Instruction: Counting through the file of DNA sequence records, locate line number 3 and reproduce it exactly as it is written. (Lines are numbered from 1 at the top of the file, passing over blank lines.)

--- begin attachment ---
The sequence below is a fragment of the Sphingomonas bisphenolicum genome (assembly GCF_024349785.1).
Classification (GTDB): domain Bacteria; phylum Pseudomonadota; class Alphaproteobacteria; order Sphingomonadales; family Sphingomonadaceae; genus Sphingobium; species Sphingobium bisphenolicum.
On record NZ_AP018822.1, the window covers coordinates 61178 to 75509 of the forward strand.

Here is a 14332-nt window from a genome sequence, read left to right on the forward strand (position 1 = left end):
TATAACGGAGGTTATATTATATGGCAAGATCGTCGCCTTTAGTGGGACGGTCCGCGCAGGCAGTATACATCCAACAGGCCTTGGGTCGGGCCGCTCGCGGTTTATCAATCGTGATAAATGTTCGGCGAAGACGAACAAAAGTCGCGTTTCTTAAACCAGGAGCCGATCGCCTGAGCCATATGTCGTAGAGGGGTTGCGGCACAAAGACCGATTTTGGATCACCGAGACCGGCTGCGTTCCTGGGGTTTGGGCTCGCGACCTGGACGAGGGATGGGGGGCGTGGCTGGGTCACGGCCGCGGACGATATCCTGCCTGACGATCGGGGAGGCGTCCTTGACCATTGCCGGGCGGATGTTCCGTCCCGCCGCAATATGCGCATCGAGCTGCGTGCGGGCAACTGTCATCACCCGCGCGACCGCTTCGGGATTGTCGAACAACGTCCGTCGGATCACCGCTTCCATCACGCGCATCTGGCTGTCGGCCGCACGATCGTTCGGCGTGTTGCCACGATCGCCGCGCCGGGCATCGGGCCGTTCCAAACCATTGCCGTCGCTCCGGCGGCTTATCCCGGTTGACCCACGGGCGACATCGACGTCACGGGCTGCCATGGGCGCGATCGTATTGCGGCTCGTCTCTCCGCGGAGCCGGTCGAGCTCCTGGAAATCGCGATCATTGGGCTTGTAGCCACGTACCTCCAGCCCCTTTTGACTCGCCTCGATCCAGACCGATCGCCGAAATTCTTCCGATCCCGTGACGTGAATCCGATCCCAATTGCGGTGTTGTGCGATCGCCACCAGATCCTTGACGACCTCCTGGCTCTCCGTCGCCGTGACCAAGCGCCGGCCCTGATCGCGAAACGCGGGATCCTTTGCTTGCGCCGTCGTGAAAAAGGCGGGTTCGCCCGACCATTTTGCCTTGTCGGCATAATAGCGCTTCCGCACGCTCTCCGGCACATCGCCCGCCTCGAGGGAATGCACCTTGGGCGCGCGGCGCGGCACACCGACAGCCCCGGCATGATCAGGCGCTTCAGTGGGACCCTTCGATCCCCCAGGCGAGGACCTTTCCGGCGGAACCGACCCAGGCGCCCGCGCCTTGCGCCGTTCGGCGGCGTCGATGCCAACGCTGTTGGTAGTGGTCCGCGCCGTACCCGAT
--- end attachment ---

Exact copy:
On record NZ_AP018822.1, the window covers coordinates 61178 to 75509 of the forward strand.